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Hind Al Soulia - Riyadh - Award-winning filmmaker Hajooj Kuka and four other artists were sentenced to prison for two months by a Sudanese court in Khartoum on Thursday, leading rights groups and the international film community to call for their release.
Kuka is known for his films Beats of the Antonov and Akasha, the latter of which premiered at the Venice Film Festival in 2018. This year, he was invited to join the Academy of Motion Picture Arts and Sciences, which awards the Oscars.
He, along with artists Abdelrahman Mohamed, Ayman Khalafallah, Ahmed El Sadig and Dua Tareg, were charged with public disturbance and violating public safety measures. They have also been fined 5,000 Sudanese pounds ($90) each.
Their case goes back to August, when the artists held a rehearsal with the Civic Lab art collective at a cultural centre in Khartoum. Neighbours complained about the noise, which eventually escalated into a fight.
The artist’s lawyer Othman Al Basry has stated to the Associated Press (AP) that one of the neighbours physically attacked Tarig while others threw stones at the artists and staff. Police forces arrested a total of 11 artists at the scene.
Tariq also claimed that an officer at the police station slapped her when she protested his taking her photo with his personal mobile phone.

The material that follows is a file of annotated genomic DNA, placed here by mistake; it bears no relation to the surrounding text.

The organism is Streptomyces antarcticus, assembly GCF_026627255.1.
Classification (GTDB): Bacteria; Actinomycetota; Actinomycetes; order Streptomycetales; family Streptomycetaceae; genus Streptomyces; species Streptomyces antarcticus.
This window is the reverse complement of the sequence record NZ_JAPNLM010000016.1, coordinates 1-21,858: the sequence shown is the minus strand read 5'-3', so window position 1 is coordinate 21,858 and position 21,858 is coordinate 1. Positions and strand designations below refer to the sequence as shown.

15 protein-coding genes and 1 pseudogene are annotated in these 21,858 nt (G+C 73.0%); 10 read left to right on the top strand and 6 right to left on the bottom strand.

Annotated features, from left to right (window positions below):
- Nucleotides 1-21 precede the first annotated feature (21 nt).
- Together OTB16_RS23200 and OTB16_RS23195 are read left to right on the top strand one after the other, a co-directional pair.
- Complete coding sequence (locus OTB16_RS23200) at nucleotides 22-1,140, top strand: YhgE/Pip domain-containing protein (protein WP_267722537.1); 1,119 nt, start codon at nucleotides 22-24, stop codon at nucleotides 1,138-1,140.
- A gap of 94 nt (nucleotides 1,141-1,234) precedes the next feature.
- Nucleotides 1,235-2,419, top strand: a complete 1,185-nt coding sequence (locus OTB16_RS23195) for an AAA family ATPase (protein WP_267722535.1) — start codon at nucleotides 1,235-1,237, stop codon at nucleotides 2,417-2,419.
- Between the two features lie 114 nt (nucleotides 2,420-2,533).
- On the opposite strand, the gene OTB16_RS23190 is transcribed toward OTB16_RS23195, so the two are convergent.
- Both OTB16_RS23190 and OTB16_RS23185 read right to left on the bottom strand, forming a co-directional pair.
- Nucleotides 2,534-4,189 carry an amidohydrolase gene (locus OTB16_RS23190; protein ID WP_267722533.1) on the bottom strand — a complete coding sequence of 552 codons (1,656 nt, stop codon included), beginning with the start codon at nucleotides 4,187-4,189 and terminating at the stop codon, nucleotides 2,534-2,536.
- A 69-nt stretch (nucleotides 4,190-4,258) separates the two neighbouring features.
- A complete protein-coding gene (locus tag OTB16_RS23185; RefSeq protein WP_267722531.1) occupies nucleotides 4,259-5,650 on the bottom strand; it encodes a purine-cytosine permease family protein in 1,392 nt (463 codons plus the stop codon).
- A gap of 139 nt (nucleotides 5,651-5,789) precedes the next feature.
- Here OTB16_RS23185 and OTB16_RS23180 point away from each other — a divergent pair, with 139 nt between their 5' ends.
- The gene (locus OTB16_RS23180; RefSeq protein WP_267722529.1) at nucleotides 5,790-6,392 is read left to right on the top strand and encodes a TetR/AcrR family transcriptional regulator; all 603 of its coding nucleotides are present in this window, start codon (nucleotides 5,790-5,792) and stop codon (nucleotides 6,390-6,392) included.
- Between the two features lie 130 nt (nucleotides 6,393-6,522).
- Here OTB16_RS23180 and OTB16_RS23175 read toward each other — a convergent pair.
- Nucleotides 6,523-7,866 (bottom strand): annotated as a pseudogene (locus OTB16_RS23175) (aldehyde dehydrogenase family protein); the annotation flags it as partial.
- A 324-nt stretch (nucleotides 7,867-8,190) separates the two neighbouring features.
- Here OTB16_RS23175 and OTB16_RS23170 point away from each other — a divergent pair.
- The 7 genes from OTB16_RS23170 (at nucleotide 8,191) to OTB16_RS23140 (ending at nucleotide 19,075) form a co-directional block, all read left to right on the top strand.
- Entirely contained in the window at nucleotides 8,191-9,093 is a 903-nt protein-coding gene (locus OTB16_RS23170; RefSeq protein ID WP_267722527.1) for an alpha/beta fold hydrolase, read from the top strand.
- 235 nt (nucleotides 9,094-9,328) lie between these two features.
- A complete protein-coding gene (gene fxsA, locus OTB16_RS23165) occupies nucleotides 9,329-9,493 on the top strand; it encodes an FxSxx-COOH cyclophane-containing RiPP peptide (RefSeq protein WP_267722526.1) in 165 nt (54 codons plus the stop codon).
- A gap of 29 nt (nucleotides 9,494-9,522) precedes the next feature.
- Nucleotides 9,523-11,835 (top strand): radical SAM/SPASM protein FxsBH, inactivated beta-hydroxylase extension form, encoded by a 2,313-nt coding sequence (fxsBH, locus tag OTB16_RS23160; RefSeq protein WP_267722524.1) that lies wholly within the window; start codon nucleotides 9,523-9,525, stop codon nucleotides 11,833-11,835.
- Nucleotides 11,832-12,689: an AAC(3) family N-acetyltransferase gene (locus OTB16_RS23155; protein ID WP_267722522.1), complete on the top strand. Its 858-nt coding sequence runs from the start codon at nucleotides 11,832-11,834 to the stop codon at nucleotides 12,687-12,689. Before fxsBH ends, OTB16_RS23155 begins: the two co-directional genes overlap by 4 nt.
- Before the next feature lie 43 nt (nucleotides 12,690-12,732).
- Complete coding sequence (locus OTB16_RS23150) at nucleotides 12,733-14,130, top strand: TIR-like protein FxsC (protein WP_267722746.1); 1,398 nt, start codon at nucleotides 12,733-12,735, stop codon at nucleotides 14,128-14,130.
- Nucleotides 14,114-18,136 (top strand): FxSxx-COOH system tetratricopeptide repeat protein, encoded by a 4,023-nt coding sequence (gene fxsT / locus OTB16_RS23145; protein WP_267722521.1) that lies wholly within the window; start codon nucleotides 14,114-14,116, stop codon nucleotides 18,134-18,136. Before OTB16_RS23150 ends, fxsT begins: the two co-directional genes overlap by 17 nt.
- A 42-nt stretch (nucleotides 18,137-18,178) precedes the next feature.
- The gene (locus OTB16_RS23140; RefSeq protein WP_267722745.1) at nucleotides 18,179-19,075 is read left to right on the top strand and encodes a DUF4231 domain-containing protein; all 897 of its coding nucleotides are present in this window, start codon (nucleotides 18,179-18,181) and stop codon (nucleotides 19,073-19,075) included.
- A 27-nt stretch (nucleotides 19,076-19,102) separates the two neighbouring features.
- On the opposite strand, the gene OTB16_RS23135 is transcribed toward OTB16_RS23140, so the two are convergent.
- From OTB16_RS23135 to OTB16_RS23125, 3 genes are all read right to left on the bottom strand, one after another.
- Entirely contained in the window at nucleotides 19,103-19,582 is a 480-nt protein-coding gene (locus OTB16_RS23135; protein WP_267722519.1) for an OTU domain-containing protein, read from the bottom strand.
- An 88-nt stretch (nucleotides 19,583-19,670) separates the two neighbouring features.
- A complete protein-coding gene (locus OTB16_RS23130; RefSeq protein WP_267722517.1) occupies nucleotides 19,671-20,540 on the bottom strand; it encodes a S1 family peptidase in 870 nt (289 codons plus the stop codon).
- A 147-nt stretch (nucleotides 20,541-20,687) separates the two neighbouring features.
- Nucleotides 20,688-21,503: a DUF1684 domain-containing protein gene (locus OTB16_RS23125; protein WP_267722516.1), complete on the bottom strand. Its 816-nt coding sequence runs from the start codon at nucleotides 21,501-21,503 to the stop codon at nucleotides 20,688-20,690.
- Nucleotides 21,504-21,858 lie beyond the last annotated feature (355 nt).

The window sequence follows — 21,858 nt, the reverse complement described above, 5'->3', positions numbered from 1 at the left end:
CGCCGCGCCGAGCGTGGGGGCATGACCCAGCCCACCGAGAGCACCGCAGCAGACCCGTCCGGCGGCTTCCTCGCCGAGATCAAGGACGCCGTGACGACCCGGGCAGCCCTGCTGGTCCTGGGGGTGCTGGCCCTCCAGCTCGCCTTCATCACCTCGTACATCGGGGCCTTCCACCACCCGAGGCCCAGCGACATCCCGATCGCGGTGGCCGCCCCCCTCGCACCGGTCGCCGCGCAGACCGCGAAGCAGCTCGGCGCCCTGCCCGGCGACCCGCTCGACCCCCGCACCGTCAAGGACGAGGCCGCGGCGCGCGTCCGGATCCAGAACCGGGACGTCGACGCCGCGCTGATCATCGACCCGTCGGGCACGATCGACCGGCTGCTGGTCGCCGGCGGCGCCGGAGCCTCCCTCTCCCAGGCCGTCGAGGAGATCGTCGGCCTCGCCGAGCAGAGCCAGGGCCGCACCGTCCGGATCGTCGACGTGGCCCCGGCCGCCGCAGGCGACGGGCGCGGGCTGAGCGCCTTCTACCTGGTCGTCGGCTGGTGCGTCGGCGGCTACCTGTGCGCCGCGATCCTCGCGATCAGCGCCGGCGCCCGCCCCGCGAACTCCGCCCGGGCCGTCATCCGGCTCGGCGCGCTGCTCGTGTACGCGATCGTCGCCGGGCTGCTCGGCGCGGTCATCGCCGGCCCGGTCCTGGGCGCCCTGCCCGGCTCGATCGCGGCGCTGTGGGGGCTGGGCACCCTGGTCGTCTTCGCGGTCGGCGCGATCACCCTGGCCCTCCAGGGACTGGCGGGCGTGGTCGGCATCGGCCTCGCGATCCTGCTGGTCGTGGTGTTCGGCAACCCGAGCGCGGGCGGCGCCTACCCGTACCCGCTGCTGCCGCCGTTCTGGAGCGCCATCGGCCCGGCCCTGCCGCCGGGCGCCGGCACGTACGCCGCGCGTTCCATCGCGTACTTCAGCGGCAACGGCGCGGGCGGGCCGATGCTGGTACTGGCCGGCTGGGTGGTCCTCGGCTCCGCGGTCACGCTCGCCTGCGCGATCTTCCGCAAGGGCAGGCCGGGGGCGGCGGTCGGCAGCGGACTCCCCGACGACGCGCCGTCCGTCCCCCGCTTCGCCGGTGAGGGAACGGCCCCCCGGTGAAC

Kuka wrote a tweet about the incident on August 13, stating, “We got attacked during a theatre workshop… by Islamists instigators. The police stood by the attackers and arrested us,” adding “Is there any support for artists or do we need to get killed first?”
All four artists have been vocal supporters of last year’s pro-democracy revolution in Sudan, which led to the toppling of President Omar Al Bashir in April 2019. Kuka was arrested in February 2019 during the mass protests that swept the country for months.
Sudan is now under a military-civilian government, with elections to take place in late 2022.
On Friday, a video emerged online showing the artists in prison chanting slogans used during the uprising.
Their arrests have sparked criticism from activists, social media users and rights organisations that see their arrest as characteristic of the Al Bashir era.
“The judiciary system continues to be heavily influenced by the militant Islamist ideology of the ex-regime, which criminalised freedom of association and arts and undermined the existence of women in the public sphere,” said the Strategic Initiative for Women in the Horn of Africa, or SIHA to AP.
Names from the film industry have also voiced their concerns. Cameron Bailey and Joana Vicente, who head up the Toronto International Film Festival, have called for the artists’ release. Bailey wrote in a tweet on Friday: “Hajooj Kuka is an exceptional filmmaker… Now he’s been jailed in Sudan. We need to make some noise about this.”
In a statement on Monday, the Berlin Film Festival said that “joins the international protest against the arrest of Sudanese filmmaker Hajooj Kuka and four other artists. The group of artists has been randomly charged with causing a public nuisance.”
The International Coalition for Filmmakers at Risk (ICFR) and the European Film Academy, among others, have also condemned the artists’ imprisonment.
Updated: September 22, 2020 04:39 PM
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